United States


R - Z

Richelson, Jeffrey T. Spying on the Bomb: American Nuclear Intelligence from Nazi Germany to Iran and North Korea. New York: Norton, 2006.

Peake, Studies 50.3 (Sep. 2006) and Intelligencer 15.2 (Fall-Winter 2006-2007), finds that the author "reviews the Intelligence Community's track record for monitoring the nuclear programs of 11 other nations, beginning with Nazi Germany." He is, in effect, asking whether the IC's "historical experience is prologue to predicting the outcome of future programs. Overall, the results are mixed; the story is fascinating." Brown, I&NS 23.4 (Aug. 2008), sees this as "an excellent and well-researched work" the "primary flaw" of which is "the usage of highly technical jargon concerning nuclear physics and collection methods."

For Graczewski, DIJ 15.2 (2006), Richelson's "book is an outstanding open-source reference manual on the IC's 50-year history of tracking the nuclear activities and intentions of over a dozen nations." However, the author offers no "assessments or lessons learned from the half century of American engagement in nuclear espionage." Freedman, FA 86.2 (Mar.-Apr. 2007), comments that the author "has a gift for following clues and picking up disparate pieces of information from a variety of sources and pulling them together to form an account that makes sense even while acknowledging what remains unknown."

Jakola, Military Review (Jul.-Aug. 2008), sees this "exceptionally well researched and documented history" providing a "straightforward text" that "transforms deep technical details of atomic weapons manufacture into easily comprehensible language." The work "achieves its greatest value by collecting virtually all publicly available information on America's atomic spying in one concise location." To Mattox, Parameters 37.1 (Spring 2007), the author "fills a huge gap in our understanding of the dynamics of the Cold War with this monumental work." This work "is essential reading for anyone concerned with perhaps the most challenging security issue of our time."

In his review, Katz, IJI&C 20.3 (Fall 2007), is not so much negative about Spying on the Bomb as wishing that a physicist with a background in intelligence had written it. He believes that the text lacks "the nuance and insight that inside experience would give." The author "makes no major mistakes, but his book is short on the technical background necessary to put intelligence in context."

Steele, Robert David. Information Operations: All Information, All Languages, All the Time -- The New Semantics of War & Peace, Wealth and Democracy. Oakton, VA: OSS Internaitonal Press, 2006.

According to Steele, IJI&C 2.1 (Spring 2007), 173/fn.1, a "50-slide briefing on th[is] book, with words in Notes format, is at http://www.oss.net/IO."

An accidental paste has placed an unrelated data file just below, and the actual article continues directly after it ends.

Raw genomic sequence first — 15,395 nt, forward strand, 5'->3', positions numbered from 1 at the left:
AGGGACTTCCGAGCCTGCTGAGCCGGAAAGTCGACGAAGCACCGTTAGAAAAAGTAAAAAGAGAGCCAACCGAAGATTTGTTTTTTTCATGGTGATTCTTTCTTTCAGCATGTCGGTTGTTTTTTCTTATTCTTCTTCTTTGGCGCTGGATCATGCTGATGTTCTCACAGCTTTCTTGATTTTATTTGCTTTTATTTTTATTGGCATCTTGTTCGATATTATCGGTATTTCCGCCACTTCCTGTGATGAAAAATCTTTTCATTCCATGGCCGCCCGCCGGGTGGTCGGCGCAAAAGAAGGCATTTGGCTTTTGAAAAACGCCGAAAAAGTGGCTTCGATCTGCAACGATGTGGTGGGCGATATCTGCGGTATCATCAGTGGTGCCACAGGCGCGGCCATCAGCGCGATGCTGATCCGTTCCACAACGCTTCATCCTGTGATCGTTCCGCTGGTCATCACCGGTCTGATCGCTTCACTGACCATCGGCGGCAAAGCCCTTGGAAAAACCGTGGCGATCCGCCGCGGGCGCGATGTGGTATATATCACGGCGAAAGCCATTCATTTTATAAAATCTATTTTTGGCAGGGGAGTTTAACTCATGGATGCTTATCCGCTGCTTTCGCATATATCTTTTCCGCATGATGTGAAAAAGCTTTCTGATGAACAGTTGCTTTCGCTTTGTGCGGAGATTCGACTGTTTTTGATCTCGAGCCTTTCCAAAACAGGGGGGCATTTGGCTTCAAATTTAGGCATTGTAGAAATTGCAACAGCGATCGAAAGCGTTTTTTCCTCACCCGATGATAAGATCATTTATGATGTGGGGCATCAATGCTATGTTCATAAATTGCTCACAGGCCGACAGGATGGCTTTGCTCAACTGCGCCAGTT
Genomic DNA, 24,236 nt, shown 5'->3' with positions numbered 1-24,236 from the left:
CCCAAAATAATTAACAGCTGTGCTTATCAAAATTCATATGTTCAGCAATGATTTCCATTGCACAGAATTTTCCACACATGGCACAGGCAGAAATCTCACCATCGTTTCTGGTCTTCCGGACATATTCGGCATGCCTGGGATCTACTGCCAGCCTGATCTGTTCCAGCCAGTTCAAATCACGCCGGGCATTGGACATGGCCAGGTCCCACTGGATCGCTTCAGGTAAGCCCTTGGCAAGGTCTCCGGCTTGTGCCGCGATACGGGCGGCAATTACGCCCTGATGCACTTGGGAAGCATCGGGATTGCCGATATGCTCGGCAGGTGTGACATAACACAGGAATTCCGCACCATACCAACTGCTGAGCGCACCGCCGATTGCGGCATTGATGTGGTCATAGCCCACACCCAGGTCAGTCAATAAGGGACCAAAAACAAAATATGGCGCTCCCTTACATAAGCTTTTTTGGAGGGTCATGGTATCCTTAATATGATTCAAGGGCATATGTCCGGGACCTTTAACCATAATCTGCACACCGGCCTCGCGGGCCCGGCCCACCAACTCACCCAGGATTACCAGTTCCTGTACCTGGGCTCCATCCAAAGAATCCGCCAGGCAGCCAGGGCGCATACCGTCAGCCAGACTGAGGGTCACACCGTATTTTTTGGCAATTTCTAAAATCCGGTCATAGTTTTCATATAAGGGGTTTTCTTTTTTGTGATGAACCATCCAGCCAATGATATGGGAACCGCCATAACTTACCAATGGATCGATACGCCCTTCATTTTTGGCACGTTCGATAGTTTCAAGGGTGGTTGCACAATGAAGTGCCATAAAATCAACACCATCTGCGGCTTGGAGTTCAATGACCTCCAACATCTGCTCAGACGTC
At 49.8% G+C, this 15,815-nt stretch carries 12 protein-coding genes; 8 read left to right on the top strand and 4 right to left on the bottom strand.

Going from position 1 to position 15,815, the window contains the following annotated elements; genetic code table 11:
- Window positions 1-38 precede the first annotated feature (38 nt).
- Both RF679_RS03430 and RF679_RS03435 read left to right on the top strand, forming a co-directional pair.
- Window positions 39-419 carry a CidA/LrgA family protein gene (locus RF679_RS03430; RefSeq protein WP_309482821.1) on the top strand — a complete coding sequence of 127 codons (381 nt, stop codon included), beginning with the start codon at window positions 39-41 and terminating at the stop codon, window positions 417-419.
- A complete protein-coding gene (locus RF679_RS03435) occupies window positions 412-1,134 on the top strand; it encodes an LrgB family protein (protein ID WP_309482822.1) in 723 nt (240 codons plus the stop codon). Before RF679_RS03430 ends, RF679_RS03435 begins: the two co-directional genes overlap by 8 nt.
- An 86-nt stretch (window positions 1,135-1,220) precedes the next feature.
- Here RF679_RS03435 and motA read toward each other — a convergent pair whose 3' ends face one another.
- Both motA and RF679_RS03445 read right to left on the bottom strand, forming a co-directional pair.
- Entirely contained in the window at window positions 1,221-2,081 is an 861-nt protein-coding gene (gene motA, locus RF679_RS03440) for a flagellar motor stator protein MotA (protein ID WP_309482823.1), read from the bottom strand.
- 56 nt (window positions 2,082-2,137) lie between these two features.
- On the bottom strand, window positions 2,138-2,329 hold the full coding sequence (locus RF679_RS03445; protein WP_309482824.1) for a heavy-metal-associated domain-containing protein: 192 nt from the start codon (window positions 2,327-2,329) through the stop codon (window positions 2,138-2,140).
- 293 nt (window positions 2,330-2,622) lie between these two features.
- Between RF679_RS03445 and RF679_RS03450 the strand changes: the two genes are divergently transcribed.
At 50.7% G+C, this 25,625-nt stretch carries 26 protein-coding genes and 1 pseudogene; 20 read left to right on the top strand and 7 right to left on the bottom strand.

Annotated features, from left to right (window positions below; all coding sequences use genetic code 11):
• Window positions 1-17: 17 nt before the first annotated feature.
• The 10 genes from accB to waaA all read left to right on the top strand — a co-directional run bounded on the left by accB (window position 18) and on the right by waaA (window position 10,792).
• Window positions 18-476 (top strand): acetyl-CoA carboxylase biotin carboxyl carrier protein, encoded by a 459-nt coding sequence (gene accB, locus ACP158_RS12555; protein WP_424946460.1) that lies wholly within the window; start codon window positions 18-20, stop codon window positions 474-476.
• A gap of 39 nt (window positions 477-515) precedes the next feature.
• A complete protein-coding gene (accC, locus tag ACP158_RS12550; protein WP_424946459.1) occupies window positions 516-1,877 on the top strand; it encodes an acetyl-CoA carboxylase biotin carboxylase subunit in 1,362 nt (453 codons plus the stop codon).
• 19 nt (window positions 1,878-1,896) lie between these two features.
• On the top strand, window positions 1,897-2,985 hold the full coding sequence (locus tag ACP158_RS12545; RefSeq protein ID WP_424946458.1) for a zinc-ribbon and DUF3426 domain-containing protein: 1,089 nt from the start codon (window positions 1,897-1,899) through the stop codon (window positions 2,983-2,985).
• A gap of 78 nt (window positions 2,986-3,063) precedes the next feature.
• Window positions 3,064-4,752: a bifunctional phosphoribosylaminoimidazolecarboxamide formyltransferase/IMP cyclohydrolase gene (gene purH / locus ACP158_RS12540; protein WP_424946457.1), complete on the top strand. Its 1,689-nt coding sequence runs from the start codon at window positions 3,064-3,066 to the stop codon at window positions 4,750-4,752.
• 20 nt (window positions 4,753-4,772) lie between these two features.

Steele, Robert David. "The New Craft of Intelligence: Reconstruction & Globalization." Sep. 2000. [http://www.oss.net]

Steele, Robert David. On Intelligence: Spies and Secrecy in an Open World. Fairfax, VA: AFCEA International Press, 2000.

From "Publisher's Foreword": "[T]his compendium of material on understanding the power of open sources [is offered] in the hope it will help chart the new course -- a new model -- for the future of intelligence."

Clark comment: This work brings together many of the thoughts on the state of U.S. intelligence and proposals for reform that have animated Steele's activities for the past decade. The author's hypothetical Senate Bill S.2001 makes hamburger of many sacred cows, but Congress has refused to act on much less radical measures. A terminology quibble: While I fully understand the need for breaking old molds, the title Director-General (as in, Director-General of National Intelligence) sounds more French than American.

While acknowledging that the author and his views remain controversial, Jonkers, AFIO WIN 19-00 (12 May 2000), finds that Steele's book "contains ideas to which we should pay attention. His vision, leading up to the 'virtual intelligence community' is worth consideration." Bath, NIPQ 18.1, finds that Steele's "plan for reorganization of U.S. intelligence ... is certainly worth a look, at least in its basics, in any intelligence overhaul efforts."

Braumandl, JIH 2.1, comments that "Steele’s work is truly a new practical approach to the art of intelligence and to open sources available to security studies. Scholars of Intelligence Studies can call his approach 'New Intelligence,' meaning a new intelligence paradigm for the post Cold War era.... [R]eading this book requires sound knowledge about intelligence theories and methods to understand its thematic value."

Steele provides the following thoughts on his work: "With a foreword by Senator David L. Boren, sponsor of the 1992 intelligence reform legislation, and blurbs from Alvin Toffler, Bruce Sterling, former DDCI Dick Kerr, and flag officers from Russia, Germany and the United Kingdom, this book is unique in that it provides an itemized list of U.S. Intelligence Community budget cuts totalling $11.6 billion dollars a year; and completely outlines 14 major new initiatives for restructuring, enhancing, and considerably expanding our concept of 'national intelligence'. With a 50-page annotated bibliography that integrates Silicon Valley, Internet, management, and hacking books with the more traditional literature; a 62-page index; and 30 pages of proposed legislation, the National Security Act of 2001, this is a reference work."